Edit: I offer my deepest apologies to the gamer community for the offense and hurt this poorly considered post caused. It was a heated non-gaming moment that does not represent who I am. As such, I promise to Do The Work and fund a scholarship for children to compete for the prestigious "100% achievement no-keyboard" Minecraft Speedrun category. Their bravery and commitment to this valuable skill is an inspiration to us all.

This was a needlessly antagonistic post, and added nothing of value to the discussion. User banned for 1 day.

It would be great if this trend was limited to only "time wasting" software and not an ever growing list of open source projects.

Trad macho posturing bullshit like this is always so laughable being posted on a community that is an even less productive use of time than some Minecraft open source project. Say, MeinNameistBernd, shouldn’t you be teaching Sunday School, bodybuilding or reciting Greek poetry right now?

Trad macho posturing bullshit like this is always so laughable being posted on a community that is an even less productive use of time than some Minecraft open source project.

This antagonism gets you banned for a week. Please think of it as my personal contribution to the productive use of your time.

Can't say I agree with the discrepancy in time between the two posters ban lengths. It gives the impression that being antagonistic first is less against the rules than being antagonistic toward someone being antagonistic. Also, your flippant antagonism toward the person you're banning should get you banned as well if we were all playing on the same field.

Not to defend the mod decisions too much, but I'd imagine that they would've banned the replier for a longer length if the replier had more of a history of antagonizing people in this way than the original poster. Though, I'm not a mod and don't have access to the notes they have on each user, so I can't say for sure that's why they banned Westerly for longer than MeinNameistBerd.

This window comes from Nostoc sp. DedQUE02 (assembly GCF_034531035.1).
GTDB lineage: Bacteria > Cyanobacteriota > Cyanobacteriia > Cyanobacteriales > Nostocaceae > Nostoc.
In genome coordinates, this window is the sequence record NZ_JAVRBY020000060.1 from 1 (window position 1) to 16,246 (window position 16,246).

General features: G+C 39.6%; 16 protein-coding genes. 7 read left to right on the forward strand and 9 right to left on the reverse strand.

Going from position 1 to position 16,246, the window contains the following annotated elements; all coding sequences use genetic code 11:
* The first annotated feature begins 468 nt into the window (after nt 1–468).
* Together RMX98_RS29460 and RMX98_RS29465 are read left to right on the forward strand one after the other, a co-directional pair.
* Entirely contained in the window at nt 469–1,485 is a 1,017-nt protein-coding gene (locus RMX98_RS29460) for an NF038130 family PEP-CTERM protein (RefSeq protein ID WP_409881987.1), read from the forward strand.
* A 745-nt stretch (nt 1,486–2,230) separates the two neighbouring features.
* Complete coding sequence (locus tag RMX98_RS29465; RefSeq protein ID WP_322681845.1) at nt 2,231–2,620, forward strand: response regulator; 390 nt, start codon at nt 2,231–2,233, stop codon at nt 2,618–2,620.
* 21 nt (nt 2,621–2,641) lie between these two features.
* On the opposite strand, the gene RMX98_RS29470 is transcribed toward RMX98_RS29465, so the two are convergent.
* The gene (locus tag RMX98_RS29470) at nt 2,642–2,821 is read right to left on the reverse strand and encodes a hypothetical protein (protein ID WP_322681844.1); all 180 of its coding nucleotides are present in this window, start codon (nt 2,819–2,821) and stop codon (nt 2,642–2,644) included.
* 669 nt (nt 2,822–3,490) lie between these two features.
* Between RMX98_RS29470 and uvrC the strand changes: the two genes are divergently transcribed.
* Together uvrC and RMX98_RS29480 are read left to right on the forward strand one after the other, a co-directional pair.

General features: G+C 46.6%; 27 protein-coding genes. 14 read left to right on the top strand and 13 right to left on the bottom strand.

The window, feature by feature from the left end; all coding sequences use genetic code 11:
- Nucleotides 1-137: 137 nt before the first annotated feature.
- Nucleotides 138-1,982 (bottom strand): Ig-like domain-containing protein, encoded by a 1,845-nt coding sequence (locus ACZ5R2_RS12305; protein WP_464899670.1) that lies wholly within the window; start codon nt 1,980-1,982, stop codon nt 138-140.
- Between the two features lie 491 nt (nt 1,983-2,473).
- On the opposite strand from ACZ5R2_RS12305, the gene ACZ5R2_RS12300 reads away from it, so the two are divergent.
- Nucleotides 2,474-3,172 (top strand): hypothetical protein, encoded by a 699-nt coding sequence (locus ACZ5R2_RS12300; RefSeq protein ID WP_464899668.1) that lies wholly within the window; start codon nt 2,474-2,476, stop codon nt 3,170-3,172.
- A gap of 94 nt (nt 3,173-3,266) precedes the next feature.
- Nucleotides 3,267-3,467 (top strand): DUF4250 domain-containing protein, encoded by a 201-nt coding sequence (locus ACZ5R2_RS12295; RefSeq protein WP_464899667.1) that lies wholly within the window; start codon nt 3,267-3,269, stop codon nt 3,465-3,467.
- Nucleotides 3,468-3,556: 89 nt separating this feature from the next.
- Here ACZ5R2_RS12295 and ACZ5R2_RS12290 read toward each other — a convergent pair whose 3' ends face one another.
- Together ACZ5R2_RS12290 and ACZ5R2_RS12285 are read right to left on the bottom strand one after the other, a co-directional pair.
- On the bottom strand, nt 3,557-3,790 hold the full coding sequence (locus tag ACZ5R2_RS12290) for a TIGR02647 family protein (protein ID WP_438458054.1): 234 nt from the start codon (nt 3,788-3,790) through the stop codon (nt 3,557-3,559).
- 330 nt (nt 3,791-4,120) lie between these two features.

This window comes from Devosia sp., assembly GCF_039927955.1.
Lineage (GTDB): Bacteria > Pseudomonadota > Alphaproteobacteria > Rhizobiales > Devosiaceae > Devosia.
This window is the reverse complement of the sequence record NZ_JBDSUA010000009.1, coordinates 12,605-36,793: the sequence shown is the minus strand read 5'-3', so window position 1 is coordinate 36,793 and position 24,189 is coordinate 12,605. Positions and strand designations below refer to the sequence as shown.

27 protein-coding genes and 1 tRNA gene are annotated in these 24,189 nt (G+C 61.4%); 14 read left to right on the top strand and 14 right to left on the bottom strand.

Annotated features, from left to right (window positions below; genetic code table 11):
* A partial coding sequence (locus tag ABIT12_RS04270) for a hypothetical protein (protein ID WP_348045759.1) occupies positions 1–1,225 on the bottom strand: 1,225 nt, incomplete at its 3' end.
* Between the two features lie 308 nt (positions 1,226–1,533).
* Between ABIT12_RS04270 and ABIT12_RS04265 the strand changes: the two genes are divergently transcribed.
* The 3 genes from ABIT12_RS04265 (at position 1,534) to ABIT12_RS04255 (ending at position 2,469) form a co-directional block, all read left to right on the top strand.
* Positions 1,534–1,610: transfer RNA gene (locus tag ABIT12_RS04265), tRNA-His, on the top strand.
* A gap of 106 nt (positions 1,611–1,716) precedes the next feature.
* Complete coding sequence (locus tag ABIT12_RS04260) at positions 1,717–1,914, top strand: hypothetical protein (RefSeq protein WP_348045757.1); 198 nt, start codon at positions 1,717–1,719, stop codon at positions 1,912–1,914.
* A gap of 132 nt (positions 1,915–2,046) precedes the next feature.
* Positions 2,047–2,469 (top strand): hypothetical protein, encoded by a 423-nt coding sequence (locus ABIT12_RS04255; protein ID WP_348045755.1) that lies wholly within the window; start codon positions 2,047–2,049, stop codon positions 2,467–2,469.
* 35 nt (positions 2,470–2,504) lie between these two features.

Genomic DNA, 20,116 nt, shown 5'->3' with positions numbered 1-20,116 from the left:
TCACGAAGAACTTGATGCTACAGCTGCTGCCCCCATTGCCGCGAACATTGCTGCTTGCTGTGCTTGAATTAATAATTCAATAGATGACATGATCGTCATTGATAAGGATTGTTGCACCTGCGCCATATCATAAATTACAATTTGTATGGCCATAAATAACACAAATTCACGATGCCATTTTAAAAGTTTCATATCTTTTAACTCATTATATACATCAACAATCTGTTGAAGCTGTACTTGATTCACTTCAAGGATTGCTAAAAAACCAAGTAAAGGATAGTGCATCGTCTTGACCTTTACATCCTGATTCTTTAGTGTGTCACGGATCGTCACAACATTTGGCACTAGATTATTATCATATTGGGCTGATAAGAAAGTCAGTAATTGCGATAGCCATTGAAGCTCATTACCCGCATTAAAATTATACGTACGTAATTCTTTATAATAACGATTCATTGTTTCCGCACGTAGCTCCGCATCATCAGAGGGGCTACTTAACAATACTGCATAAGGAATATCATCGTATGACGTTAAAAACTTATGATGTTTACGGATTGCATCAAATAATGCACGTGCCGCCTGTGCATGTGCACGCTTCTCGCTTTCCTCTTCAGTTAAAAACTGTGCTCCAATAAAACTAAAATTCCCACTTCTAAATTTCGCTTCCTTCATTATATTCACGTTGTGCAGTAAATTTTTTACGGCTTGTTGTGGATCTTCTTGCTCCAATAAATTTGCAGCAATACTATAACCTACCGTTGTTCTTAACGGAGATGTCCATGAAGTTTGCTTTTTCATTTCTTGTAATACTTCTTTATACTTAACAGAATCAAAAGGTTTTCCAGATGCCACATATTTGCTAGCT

It's possible, they usually specify if that's the case. I don't care that they were banned or even the lengths they chose I just think the discrepancy is too disproportionate all else being equal. To be honest this just seems like playful banter being interpreted as much harsher than either user meant it to be but maybe I'm wrong. nara's little poke with a stick to the user after the ban reminded me of what Hlynka would do with bans and why they bothered me so much (though I think they're both excellent contributors in general).

I'm putting in the new window I bought today, actually. Really dumb time of year to do it, but I liked the first one so much more than the old French doors that the project... Kinda grew again. Just DIYing a heat pump turned into a stupidly big house renovation.

How have you been?

Anyway, I want to offer some brief commentary on this. I'm someone who uses Linux for practical rather than ideological reasons -- I don't like Microsoft's telemetry and I have no interest in paying for an exorbitantly expensive Mac desktop that doesn't even have an updated version of OpenGL or supports Vulkan. And as with many other things in my life, I'm angered that the people on the left have decided that right-wingers are inherently bad, that they're a security threat despite not providing any evidence of intent to compromise security, that they are "instantly recognizable" as evil and are unworthy of engaging with in any way other than with immediate and unrelenting scorn. Wait, I think I've got a quote for this! They are "entirely inconsiderate, relentless and can't be reasoned with in any way." There, that sounds good. Now how do I accuse right-wingers of trademark infringement?